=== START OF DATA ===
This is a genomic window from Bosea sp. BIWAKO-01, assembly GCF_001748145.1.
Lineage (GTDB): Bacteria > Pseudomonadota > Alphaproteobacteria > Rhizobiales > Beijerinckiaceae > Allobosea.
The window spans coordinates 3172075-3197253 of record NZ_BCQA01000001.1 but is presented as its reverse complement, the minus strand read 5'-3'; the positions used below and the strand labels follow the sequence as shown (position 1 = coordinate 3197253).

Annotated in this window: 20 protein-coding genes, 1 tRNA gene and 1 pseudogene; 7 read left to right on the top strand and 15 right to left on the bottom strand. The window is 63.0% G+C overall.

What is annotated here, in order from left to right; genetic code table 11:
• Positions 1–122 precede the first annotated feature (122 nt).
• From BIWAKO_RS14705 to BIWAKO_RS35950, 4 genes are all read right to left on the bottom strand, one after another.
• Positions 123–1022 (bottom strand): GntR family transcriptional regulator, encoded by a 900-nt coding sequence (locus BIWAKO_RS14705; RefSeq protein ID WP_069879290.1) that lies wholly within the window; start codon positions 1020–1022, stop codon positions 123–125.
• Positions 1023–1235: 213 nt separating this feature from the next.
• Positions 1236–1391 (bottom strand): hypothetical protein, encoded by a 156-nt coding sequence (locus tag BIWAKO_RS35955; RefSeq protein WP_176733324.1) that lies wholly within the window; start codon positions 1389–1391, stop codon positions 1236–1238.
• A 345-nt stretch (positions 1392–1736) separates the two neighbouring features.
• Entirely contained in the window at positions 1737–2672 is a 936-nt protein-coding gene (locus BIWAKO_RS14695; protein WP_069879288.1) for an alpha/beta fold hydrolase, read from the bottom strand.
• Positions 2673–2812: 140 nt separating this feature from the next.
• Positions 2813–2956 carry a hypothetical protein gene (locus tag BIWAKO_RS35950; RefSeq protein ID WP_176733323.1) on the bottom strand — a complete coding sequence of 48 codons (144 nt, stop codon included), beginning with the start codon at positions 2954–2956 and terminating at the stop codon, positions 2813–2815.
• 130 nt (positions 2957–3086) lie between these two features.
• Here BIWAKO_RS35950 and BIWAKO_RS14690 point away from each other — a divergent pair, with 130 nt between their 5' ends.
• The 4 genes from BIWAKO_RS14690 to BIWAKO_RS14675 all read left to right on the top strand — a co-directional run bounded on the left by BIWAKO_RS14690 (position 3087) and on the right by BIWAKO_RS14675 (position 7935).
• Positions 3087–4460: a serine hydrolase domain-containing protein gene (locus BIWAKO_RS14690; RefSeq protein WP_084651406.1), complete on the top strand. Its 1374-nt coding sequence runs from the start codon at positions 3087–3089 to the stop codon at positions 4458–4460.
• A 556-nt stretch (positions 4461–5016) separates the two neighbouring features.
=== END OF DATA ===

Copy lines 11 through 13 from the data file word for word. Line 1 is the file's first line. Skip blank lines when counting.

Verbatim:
• A 345-nt stretch (positions 1392–1736) separates the two neighbouring features.
• Entirely contained in the window at positions 1737–2672 is a 936-nt protein-coding gene (locus BIWAKO_RS14695; protein WP_069879288.1) for an alpha/beta fold hydrolase, read from the bottom strand.
• Positions 2673–2812: 140 nt separating this feature from the next.